[dc]I[/dc]t’s my junior year in college and I’m on my way home from a spring break trip to the Bahamas. My flight makes an unplanned stop in Hartford, CT, due to some weather issues at my destination: Boston, MA. Being the anxious flyer that I am, that news doesn’t sit too well with me.
After a bit of a wait, we board to finish our journey, and I’m feeling pretty nervous. There are lots of spring breakers on this plane, including some new friends we met while in Nassau. They all assure me that this jaunt will be a piece of cake; after all, it’s only about a 30-minute flight.
As soon as we take off, the turbulence is intense. Not just “I’m a nervous flyer” intense. Like, really intense. I’m gripping my armrests as tightly as I can, and squeezing my eyes shut in hopes that this is all a bad dream.
We finish the takeoff, but the bumpy ride isn’t finished with us. Tears begin to fall out of my clenched-shut eyes. This is gonna be the longest 30 minutes of my life, if I even survive it at all.
My college friends are trying to comfort and reassure me, but it’s just not working. Then, Bill, a college guy we met briefly in Nassau, takes my hand. I open my eyes as he says, “Kerri, I know this feels scary, but trust me. I’ve been on a lot worse flights. You’re gonna be just fine and we’ll be in Boston before you know it.”
It’s comforting, for a moment, to hear he has survived bumpier flights. I look at him questioningly as he kneels in the aisle next to me. (Clearly, flight regulations were much looser then, as no attendant was telling him to take his seat).
“You mean it?” I say to Bill. “We’re gonna make it?”
He silently nods, and then a big smile comes across his face as he begins to sing in his best reggae voice:
“Don’t worry about a thing. Cause every little thing gonna be all right.”
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He sings the line over and over, and others join in. Giggles start to mix in with my tears as I look around at the people near me and see everyone singing. Surely if they’re all calm, every little thing really is gonna to be all right.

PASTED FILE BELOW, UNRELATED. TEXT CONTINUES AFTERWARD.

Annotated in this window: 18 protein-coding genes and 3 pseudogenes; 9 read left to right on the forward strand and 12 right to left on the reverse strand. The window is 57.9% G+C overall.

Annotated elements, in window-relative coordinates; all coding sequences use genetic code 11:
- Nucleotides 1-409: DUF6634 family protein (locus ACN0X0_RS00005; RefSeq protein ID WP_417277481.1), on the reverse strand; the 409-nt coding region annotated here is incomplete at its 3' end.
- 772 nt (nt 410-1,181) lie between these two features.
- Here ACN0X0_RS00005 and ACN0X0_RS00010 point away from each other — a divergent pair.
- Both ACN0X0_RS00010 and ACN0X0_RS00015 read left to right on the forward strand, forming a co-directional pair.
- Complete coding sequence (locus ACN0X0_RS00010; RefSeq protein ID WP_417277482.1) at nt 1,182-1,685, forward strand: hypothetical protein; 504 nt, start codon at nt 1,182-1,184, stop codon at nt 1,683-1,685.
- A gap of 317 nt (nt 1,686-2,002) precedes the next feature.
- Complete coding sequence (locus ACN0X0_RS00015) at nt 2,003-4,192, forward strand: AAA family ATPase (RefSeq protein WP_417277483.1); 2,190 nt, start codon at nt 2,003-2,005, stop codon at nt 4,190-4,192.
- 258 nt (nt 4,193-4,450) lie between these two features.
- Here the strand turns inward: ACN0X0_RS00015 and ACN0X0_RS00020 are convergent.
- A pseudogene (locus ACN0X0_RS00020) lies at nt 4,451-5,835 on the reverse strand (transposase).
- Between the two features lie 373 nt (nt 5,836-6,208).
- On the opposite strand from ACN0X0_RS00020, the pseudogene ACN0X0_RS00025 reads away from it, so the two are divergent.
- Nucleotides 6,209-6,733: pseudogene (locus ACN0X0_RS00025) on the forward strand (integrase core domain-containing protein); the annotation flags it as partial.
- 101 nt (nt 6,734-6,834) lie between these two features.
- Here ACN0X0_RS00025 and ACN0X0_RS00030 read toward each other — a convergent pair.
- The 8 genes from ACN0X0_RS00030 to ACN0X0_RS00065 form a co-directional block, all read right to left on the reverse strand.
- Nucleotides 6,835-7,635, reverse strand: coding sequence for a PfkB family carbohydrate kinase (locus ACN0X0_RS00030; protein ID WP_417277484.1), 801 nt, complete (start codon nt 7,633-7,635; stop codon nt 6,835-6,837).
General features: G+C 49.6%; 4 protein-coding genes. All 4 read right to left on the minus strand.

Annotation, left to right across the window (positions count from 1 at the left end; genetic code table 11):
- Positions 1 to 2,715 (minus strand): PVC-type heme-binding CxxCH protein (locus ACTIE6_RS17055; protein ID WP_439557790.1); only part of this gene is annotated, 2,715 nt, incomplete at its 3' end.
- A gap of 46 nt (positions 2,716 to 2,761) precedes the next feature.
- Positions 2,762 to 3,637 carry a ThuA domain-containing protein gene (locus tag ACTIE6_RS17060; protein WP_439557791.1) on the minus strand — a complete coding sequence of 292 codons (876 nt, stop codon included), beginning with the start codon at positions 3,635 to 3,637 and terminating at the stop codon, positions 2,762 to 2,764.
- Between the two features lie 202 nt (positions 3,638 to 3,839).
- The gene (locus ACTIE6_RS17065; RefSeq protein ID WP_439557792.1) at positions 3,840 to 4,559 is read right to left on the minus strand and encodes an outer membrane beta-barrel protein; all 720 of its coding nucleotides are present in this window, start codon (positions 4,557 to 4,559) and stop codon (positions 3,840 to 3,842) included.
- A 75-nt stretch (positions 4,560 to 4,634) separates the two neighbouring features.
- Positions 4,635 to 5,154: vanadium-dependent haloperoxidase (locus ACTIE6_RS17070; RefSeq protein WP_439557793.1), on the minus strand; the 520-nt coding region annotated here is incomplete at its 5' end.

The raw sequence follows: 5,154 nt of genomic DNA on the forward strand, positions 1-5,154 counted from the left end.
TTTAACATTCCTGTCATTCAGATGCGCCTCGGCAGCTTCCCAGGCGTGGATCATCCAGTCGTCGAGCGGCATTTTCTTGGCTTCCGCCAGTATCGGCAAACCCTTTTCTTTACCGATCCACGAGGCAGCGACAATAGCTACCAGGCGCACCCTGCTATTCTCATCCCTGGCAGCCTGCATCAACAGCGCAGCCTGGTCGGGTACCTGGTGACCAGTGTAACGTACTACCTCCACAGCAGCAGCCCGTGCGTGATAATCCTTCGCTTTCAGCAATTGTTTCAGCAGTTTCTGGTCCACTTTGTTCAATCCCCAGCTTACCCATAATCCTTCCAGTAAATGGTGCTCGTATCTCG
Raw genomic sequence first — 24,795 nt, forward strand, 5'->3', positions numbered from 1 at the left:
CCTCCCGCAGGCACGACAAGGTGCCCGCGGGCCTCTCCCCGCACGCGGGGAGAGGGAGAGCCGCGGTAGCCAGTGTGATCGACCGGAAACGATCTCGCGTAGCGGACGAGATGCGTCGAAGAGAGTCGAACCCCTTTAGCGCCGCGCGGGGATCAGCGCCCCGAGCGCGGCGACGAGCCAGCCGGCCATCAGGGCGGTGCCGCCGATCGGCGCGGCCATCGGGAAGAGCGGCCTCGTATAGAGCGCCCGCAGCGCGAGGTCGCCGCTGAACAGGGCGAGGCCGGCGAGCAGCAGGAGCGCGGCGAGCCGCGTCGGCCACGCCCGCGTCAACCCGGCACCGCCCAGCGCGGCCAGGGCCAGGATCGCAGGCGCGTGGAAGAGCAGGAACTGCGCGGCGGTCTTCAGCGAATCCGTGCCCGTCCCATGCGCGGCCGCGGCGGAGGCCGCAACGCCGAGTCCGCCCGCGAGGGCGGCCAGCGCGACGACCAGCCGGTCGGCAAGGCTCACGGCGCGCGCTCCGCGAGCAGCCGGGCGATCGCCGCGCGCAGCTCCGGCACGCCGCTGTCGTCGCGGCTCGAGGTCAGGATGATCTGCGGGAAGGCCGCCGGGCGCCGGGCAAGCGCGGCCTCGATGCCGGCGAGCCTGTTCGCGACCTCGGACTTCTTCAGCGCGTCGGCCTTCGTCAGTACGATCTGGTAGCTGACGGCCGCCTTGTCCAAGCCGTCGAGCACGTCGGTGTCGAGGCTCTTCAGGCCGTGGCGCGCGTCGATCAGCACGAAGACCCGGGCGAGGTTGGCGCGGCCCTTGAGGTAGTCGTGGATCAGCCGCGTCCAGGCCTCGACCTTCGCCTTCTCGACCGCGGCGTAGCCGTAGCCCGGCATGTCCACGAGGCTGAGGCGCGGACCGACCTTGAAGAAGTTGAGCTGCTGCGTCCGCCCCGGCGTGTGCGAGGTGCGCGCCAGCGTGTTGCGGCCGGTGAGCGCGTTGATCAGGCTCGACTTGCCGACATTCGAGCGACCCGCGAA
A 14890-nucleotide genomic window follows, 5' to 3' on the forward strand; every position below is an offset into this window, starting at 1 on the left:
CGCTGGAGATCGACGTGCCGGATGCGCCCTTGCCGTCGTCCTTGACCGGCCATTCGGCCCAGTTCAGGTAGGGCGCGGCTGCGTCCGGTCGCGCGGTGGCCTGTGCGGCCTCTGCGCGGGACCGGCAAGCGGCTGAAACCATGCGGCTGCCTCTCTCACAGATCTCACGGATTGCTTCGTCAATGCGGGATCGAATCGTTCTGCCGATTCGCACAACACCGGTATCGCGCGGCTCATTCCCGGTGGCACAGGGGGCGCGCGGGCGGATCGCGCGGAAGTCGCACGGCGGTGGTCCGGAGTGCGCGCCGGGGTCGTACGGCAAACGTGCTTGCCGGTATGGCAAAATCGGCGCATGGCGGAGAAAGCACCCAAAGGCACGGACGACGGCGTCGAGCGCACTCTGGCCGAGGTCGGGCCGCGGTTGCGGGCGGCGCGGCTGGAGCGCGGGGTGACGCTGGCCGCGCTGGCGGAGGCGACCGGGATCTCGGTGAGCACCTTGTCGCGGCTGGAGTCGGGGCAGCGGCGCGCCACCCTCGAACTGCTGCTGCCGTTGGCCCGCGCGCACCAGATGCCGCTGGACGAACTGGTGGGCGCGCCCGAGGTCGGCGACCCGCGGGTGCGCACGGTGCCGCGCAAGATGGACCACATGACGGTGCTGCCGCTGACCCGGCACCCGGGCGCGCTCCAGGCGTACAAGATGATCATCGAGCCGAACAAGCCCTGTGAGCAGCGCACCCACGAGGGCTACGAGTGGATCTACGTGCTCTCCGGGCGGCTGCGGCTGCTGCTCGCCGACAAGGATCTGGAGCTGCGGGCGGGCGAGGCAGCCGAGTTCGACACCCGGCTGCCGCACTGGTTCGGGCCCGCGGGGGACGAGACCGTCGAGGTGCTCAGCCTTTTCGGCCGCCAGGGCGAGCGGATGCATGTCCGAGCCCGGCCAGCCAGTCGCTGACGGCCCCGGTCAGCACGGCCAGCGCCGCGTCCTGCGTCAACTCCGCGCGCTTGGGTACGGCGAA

We land at Logan International to applause and relief. “See, Kerri? Bob Marley knew what he was talking about,” Bill said. I hugged him and thanked him for helping me get beyond my fear.
After we deplane and step into the airport, Bill drops to his knees and kisses the ground. I look down at him, confused.
“Oh, Kerri, that was the scariest freakin’ flight I’ve ever been on!”
My mouth drops open. “What?!” For a split second, I’m mad at him for lying to me, but then I’m even more thankful. This guy, who had no relationship with me at all, put aside his fear to comfort me.
This act of kindness and support still moves me almost 20 years later, and to this day, “Three Little Birds” by Bob Marley is one of my very favorite songs. I’m sure Bill has no idea how lasting his impact has been.
It’s no secret that we need more kindness in this world; kindness for each other and kindness for ourselves. We seem to struggle with the kindness for ourselves, but one quick way to address that is to be kind to others.
A client of mine, who was feeling a bit down about being single on Valentine’s Day, accepted my challenge of anonymously sending 10 Valentine’s Day cards to strangers. When we spoke, she said she loved it so much that she’s going to do it year-round. She said it was one of the nicest Valentine’s Days she’d had in a long time. How great is that?
If you’ve been reading my posts for a while, you know I often mention the power of random acts of kindness and planned acts of kindness, both for the giver and the receiver. Whatever it is you feel you are lacking or that you long for, incorporating these acts into your life is an awesome way to feel less alone and more plugged into our global family.
So now I’ve got a challenge for you. Over the next week or two, I want you to intentionally practice acts of kindness and come back to this post or the post on my Facebook wall to share your experience. There is such a beautiful domino effect potential here, as I’ve discovered that those who are on the receiving end of these acts tend to pay it forward.
To help get things rolling for you, here are some ideas:
- Donate blood
- Cook a meal for your neighbor
- Write a love letter and send it
- Open doors for everyone
- Write a loving message on Post-It notes and stick them around town
- Over-tip a server
- Tell a friend how much you appreciate him or her
- Buy flowers and leave them on someone’s doorstep (anonymously!)
That should get you started! If you want to experience more love and generosity in your life, giving it away is the place to begin.
I look forward to reading your thoughts, experiences, and examples of random kindness in the comments and on Facebook!